There is no doubt about the importance of a thriving, vibrant city centre to the whole of Sheffield.
It is where many of us work, shop, socialise or take visitors when they arrive from out of town.
Its success or failure reflects on us all, which is why we’re never shy in updating The Star’s readers about the latest plans of schemes which take place there.
Today we report on a new vision of a transformed city centre – including a 3,000-space underground car park.
Sheffield Retail Development Group, made up of business people, has put together the proposals and says they could be brought to life by 2018 at a cost of about £500million.
The plans include around 500,000 sq ft of shops, offices, restaurants and bars to fill a ‘connecting series of new Continental-style squares, pedestrianised streets, and alleyways, creating contrasting areas for street performances and outdoor events.’
They also feature a Sheffield arts and convention centre, home to a new Sheffield Symphony Orchestra.
The proposals – which were once part of the bidding process for development partners for Sheffield Council’s new £480m retail quarter – are now independent of the NRQ scheme.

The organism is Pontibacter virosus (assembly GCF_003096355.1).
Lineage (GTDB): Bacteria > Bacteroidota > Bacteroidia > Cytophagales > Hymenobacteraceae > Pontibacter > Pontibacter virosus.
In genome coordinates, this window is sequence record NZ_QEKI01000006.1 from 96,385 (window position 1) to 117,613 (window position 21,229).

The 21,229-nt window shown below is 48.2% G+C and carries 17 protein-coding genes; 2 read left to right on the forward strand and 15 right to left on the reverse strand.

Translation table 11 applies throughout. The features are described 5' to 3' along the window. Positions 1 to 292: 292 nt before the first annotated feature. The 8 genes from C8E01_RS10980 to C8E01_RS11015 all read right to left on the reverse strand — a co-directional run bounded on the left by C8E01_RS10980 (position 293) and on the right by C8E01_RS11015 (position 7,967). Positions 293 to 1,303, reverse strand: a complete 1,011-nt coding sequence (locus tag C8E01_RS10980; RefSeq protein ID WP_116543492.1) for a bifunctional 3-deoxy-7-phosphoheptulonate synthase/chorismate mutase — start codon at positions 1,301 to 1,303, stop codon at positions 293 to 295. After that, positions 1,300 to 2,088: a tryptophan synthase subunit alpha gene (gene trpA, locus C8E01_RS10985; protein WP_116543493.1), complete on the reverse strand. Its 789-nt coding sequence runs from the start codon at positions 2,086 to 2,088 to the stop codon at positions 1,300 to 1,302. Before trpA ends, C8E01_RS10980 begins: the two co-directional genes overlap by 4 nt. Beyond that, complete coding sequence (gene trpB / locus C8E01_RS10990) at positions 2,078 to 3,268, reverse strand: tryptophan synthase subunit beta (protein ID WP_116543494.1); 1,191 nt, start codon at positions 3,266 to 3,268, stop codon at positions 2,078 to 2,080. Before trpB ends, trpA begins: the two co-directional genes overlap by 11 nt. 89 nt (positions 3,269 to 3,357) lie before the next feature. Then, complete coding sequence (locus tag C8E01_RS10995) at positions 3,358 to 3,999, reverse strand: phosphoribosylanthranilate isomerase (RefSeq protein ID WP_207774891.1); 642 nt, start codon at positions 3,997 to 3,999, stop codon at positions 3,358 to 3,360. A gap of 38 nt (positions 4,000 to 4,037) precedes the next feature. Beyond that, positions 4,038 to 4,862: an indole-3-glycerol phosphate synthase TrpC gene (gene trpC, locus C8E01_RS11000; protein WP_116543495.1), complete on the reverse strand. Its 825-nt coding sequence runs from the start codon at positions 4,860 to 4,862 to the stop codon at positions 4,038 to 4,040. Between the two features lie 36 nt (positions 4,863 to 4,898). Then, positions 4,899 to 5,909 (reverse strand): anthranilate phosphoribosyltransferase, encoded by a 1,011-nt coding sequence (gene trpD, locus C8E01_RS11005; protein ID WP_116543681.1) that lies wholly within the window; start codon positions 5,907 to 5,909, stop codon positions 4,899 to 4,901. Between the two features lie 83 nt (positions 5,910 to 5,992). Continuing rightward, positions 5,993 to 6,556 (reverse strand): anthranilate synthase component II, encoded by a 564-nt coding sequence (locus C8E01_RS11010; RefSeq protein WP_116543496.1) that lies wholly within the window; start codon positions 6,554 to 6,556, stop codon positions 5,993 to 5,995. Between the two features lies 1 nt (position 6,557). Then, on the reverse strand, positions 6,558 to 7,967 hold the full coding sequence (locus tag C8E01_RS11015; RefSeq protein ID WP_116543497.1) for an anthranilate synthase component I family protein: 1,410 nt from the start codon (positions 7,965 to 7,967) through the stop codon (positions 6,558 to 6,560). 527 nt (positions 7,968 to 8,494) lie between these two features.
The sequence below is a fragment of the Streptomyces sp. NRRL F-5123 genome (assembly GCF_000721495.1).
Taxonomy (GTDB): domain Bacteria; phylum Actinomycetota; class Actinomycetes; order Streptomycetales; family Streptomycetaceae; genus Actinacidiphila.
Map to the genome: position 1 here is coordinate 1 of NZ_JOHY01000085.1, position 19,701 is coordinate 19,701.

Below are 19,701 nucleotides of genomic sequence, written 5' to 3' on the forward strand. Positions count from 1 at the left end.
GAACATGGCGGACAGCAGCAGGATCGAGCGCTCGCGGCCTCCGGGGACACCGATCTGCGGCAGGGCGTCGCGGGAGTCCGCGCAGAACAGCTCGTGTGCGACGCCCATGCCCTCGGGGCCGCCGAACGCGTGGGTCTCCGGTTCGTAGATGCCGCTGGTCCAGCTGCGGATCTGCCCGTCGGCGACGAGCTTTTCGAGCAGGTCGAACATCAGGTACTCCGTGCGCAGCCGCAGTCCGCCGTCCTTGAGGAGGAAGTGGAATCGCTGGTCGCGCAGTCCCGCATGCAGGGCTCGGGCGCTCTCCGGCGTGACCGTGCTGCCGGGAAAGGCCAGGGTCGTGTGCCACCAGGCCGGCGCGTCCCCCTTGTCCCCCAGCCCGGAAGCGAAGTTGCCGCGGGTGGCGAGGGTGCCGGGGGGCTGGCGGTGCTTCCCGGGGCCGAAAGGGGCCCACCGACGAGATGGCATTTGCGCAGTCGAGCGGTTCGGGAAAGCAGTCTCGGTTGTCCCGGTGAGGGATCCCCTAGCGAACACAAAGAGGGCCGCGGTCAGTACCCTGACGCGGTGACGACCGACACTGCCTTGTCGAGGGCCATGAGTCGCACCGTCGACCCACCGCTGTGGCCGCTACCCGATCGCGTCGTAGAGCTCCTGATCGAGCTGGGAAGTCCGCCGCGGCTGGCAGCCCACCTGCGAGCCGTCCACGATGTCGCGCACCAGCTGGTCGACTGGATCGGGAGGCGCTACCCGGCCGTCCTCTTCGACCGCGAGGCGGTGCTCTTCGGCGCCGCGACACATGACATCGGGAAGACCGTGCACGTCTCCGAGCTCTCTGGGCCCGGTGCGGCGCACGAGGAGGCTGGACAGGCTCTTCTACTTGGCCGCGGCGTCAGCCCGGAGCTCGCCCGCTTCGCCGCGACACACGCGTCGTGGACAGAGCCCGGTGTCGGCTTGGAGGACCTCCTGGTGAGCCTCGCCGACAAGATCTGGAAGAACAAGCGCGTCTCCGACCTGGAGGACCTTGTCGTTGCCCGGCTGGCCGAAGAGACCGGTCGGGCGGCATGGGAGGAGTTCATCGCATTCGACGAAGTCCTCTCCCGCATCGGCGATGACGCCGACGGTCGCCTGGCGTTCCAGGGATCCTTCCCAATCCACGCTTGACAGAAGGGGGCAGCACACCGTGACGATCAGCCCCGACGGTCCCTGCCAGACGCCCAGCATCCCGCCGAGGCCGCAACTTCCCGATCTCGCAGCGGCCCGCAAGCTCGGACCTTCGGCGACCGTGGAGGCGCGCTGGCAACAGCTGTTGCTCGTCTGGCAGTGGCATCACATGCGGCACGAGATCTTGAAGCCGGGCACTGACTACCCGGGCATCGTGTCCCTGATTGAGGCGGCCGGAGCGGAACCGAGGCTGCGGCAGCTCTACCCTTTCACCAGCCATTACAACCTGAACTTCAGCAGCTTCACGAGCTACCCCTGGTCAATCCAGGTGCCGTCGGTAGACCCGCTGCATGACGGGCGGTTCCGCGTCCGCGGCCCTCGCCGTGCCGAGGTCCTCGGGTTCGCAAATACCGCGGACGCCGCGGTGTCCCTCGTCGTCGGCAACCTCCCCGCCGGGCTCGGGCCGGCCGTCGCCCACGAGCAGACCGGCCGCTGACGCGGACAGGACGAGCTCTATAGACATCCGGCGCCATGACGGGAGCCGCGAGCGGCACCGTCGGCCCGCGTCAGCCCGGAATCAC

The 3,000 space car park is what is bound to catch people’s eye. More parking, cheaper – or free – spaces are what shoppers want.
Let’s give it to them.
Speaking of shoppers getting what they want, Moor Market is to open earlier every day from next month. The market – which opened in November 2013 to replace Castle Market – will serve customers from 8am instead of the current time of 8.30am from September 1. Last month, hundreds of people were invited to take part in a focus group on the market, while online and street surveys were also carried out.
However, the council said the decision to change the opening hours was because of separate general comments from traders and customers. Whatever the reason it is good that people are being listened to and changes are being made.
At the other end of the day calls have been made for Sheffield’s busiest nightspot to close at 3.30am in a bid to better protect city centre residents.
More people are living in the city centre – partly for the night life – but should there be a limit on the hours? It’s an interesting debate as is everything to do with the city centre.